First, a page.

Photos Capture India s Ancient, Vanishing Stepwells Apr , The Vanishing Stepwells of India Lautman has been a journalist for over years, with a focus on arts and culture She received an M.A in art history and worked at the Smithsonian Institution s The Vanishing Stepwells of India Lautman, Victoria, Gupta Mar , The journalist Victoria Lautman first encountered stepwells three decades ago and now, a seasoned traveller to India, she has devoted several years to documenting these fascinating but largely unknown edifices before they disappear. India s hidden subterranean stepwells captured in photos Called The Vanishing Stepwells of India, the project was completed by Chicago based journalist Victoria Lautman over the course of seven years, and saw her exploring different parts of India to discover about the background of the unique ancient structures Also known as baolis, vavs and kunds in various parts of the country, stepwells are manufactured storage The Vanishing Stepwells of India SUITCASE Magazine S tepwells evolved in response to India s dramatic climate which is bone dry most of the year with intermittent monsoon rains Establishing a reliable water supply all year long was imperative, particularly in regions where the water table could be many stories underground at its lowest ebb. The Vanishing Stepwells of India A New Book by Victoria Mar , In an attempt to preserve their legacy, Lautman has gathered a visual tour of of the unique and interesting wells in a new book titled The Vanishing Stepwells of India The book includes not only her original photography, but also her impressions about each well and the precise GPS coordinates of their locations. The Astonishing Vanishing Stepwells of India ArchDaily Descending into the subterranean space only augmented the disorientation, with telescoping views and ornate, towering columns that paraded five stories into the earth At the bottom,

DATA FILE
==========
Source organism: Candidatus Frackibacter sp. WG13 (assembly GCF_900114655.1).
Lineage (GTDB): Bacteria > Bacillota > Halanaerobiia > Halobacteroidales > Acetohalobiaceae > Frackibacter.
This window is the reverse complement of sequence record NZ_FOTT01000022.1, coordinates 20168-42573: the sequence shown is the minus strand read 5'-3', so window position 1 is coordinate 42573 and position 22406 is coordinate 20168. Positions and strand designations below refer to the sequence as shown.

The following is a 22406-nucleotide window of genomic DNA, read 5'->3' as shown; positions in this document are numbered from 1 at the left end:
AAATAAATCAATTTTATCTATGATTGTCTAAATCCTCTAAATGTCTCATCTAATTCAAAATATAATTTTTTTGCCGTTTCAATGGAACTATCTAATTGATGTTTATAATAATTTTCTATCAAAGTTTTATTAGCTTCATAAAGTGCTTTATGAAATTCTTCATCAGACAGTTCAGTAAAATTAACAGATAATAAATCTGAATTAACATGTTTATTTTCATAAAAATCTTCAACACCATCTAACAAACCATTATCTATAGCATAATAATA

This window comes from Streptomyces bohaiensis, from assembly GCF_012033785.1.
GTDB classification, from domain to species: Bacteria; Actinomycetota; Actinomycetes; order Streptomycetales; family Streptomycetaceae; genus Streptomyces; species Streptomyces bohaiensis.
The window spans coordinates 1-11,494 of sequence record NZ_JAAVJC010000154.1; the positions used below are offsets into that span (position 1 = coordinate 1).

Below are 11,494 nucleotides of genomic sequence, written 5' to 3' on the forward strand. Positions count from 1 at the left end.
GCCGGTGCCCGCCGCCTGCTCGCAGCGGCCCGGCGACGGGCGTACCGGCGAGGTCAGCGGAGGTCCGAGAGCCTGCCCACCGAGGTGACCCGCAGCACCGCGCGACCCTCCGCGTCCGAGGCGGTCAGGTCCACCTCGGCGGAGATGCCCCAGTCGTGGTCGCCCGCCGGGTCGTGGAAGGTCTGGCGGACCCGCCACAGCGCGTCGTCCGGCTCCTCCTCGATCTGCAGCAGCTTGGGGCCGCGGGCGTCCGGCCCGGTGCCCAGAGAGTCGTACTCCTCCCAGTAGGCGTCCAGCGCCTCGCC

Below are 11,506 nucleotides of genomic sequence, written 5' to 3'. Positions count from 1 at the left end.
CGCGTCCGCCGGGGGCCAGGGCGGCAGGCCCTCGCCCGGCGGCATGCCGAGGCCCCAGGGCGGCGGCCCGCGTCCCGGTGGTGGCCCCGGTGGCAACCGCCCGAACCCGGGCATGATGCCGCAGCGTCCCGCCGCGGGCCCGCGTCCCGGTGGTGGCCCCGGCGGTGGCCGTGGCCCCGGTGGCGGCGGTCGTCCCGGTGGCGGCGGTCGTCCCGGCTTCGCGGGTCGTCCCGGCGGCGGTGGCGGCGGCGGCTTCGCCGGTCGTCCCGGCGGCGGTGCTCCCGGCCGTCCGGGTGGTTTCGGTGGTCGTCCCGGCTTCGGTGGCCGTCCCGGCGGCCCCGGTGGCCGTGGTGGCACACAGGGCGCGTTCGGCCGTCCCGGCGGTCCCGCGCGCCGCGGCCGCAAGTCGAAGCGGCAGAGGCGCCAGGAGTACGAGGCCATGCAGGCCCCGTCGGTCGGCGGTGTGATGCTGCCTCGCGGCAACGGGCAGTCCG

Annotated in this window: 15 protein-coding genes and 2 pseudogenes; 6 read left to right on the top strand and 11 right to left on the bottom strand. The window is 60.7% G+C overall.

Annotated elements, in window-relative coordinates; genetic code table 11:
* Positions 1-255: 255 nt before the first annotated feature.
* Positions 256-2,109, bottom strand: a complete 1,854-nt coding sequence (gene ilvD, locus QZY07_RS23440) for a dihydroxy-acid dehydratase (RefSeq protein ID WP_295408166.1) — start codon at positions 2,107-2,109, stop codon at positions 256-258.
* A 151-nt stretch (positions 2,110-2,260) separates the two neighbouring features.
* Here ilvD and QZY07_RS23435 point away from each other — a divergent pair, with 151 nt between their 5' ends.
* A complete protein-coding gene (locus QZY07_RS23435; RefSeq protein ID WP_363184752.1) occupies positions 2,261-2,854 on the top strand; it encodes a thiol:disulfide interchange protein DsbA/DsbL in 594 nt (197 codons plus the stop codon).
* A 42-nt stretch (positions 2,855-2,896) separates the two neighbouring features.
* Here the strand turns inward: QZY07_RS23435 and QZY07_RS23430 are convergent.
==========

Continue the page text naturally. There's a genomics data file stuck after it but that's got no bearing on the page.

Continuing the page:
• [EPUB] ☆ The Vanishing Stepwells of India | by Î Victoria Lautman Divay Gupta
      195 Victoria Lautman Divay Gupta
    • thumbnail Title: [EPUB] ☆ The Vanishing Stepwells of India | by Î Victoria Lautman Divay Gupta
      Posted by:Victoria Lautman Divay Gupta
      Published :2020-05-12T04:09:18+00:00

    One Reply to “The Vanishing Stepwells of India”

    1. As the term denotes, stepwells are steps means of access to wells, below surface or underground sources of water mostly in western India s arid regions Gujarat north of Mumbai is noted as one such area Cistern is a Western term giving the idea of the geographical water feature that is the focus of and basically the reason for a stepwell though cistern does not begin to bring to mind the larger purposes of a stepwell and especially in line with the interest of this book, the architecture of stepw [...]

    2. 3.75 5.0Encyclopedia of a phenomenon I had no idea existed Nice pictures and brief description Tough angles for photography but still would have been nice if they were a touch better and tied directly to notes in text Certainly would benefit from an comprehensive historical study I can envision a wonderful history 0f India built around the inspiration and construction of these unique monuments.